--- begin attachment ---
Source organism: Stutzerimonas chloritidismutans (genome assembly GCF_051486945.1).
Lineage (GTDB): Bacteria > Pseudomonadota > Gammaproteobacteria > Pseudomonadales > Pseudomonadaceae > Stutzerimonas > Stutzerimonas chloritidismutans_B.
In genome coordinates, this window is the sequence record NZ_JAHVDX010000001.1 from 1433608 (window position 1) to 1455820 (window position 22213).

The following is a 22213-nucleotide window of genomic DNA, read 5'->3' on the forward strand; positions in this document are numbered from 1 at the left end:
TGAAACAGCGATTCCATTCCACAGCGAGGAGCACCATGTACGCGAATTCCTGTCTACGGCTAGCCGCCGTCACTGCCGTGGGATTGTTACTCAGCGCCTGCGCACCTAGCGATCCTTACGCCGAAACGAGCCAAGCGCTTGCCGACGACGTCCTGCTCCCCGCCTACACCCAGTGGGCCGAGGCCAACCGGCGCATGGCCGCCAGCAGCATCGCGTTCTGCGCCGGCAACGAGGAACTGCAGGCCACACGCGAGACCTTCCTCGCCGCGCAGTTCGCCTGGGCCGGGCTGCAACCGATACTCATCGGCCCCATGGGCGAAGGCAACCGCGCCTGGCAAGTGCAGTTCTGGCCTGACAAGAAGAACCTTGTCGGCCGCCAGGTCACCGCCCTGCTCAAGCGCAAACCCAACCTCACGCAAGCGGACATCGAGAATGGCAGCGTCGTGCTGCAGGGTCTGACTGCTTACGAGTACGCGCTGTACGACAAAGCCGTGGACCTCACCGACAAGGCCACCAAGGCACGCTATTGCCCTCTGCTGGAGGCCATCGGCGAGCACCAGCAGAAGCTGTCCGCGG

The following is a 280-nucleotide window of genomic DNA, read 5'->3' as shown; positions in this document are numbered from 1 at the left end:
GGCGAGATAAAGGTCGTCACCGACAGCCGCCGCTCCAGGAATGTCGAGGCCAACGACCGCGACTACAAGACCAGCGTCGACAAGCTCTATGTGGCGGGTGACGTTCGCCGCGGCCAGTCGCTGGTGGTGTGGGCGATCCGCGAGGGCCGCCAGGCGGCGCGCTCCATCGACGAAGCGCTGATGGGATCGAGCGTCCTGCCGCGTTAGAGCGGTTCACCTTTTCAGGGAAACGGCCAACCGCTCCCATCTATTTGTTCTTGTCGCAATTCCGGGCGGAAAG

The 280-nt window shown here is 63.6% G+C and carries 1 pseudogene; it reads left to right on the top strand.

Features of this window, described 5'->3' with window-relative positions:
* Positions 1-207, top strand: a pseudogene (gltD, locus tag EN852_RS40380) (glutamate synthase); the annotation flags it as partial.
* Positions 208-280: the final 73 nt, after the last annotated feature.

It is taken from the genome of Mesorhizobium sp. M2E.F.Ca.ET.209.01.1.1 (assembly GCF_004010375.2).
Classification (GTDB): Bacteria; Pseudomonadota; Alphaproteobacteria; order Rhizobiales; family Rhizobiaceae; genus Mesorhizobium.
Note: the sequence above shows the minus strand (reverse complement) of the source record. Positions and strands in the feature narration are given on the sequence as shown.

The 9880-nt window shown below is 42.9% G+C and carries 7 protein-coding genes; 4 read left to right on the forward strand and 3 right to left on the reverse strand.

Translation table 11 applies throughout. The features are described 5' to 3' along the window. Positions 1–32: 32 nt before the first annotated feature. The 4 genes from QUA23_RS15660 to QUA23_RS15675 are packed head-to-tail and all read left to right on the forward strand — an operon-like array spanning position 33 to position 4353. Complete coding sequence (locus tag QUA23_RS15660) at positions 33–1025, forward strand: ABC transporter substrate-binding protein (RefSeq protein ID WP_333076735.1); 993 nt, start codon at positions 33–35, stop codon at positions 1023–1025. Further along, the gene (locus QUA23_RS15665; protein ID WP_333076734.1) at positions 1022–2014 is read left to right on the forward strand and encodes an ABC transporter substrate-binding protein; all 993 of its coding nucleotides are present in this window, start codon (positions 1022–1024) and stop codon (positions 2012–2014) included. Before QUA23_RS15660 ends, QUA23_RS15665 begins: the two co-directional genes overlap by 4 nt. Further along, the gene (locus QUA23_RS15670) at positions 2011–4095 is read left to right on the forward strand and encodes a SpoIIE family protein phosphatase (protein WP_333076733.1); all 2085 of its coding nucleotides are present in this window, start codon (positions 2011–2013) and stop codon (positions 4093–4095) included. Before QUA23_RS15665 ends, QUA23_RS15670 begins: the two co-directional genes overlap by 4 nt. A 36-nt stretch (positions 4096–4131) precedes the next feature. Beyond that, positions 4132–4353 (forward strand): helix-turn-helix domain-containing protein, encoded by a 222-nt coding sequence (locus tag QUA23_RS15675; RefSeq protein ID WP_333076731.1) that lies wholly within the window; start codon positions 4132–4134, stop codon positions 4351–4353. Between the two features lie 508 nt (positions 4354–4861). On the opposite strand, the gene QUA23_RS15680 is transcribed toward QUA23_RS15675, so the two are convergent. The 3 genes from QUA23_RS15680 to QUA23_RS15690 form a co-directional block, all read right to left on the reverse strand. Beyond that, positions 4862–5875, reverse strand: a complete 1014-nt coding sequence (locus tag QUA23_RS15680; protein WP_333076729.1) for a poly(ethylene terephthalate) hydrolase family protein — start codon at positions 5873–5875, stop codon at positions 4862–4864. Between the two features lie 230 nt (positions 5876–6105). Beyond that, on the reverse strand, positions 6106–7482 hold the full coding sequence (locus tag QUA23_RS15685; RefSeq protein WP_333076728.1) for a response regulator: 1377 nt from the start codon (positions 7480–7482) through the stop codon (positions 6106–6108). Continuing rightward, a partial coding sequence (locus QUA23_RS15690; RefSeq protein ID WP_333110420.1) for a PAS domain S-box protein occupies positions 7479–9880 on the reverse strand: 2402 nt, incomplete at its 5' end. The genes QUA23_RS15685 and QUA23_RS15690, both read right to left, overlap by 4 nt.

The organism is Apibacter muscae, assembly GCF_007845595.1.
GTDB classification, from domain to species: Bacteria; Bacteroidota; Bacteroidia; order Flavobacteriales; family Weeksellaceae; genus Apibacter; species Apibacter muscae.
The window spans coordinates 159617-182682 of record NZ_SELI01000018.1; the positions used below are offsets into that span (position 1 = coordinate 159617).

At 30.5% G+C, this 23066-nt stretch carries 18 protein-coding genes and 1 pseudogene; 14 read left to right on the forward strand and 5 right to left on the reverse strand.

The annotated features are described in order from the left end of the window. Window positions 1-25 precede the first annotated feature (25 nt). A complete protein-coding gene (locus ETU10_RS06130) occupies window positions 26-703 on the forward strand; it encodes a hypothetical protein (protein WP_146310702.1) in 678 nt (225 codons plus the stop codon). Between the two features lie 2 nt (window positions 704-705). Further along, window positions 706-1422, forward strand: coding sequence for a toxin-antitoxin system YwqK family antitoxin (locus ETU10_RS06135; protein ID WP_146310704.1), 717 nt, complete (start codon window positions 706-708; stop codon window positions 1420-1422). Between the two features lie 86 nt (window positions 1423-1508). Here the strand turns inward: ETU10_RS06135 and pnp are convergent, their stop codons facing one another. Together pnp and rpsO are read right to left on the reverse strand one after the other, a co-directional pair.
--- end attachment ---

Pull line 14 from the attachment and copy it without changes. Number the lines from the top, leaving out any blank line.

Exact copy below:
Note: the sequence above shows the minus strand (reverse complement) of the source record. Positions and strands in the feature narration are given on the sequence as shown.